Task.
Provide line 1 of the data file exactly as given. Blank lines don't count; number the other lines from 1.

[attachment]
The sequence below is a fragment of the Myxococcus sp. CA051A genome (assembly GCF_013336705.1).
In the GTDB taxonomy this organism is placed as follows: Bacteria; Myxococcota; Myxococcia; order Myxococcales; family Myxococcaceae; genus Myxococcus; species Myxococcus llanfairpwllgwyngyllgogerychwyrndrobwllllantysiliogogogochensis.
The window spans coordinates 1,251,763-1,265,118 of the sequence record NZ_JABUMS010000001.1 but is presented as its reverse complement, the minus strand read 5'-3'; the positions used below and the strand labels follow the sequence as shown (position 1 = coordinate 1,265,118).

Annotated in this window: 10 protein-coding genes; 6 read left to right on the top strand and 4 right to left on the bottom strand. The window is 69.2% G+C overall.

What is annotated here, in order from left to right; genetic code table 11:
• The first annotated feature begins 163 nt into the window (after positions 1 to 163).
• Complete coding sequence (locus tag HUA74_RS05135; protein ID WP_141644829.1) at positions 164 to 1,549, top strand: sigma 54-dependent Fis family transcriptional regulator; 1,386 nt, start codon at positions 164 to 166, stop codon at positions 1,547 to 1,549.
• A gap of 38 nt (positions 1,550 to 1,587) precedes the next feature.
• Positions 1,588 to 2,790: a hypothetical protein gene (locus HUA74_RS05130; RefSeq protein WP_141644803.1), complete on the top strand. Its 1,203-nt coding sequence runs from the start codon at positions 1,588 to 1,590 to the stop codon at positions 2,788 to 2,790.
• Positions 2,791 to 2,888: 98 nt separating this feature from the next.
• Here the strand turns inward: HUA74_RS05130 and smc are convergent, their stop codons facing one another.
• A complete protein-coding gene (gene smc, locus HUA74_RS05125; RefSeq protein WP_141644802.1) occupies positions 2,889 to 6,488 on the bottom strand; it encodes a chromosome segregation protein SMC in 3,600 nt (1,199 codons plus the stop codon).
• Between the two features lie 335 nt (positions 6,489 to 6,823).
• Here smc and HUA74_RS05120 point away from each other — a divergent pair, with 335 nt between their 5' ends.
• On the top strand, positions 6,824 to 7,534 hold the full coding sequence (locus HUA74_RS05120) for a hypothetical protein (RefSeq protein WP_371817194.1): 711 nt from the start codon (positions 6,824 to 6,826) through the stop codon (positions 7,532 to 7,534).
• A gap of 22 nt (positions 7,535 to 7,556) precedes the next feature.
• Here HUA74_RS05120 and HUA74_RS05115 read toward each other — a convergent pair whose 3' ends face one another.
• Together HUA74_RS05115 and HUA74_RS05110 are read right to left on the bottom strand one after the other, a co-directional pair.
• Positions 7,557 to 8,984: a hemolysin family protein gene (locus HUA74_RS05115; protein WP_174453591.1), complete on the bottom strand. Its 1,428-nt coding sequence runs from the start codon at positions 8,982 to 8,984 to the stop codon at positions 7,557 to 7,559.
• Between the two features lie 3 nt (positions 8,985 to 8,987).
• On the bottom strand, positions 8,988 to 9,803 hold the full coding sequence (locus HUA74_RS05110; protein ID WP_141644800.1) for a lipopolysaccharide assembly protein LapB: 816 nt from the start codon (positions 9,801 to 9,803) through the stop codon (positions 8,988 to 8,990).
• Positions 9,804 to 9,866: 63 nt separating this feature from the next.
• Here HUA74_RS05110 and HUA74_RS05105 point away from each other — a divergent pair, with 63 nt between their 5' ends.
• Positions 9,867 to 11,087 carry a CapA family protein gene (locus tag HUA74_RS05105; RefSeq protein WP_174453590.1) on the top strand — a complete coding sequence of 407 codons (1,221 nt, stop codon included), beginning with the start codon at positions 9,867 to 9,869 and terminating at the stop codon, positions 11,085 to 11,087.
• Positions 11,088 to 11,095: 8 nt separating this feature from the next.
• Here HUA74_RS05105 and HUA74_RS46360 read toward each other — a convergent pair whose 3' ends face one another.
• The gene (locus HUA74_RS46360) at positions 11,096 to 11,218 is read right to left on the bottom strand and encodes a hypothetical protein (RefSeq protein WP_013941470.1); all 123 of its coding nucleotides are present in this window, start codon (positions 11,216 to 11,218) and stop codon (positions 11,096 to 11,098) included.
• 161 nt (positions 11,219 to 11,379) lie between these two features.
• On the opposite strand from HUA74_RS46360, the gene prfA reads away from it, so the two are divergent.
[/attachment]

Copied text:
The sequence below is a fragment of the Myxococcus sp. CA051A genome (assembly GCF_013336705.1).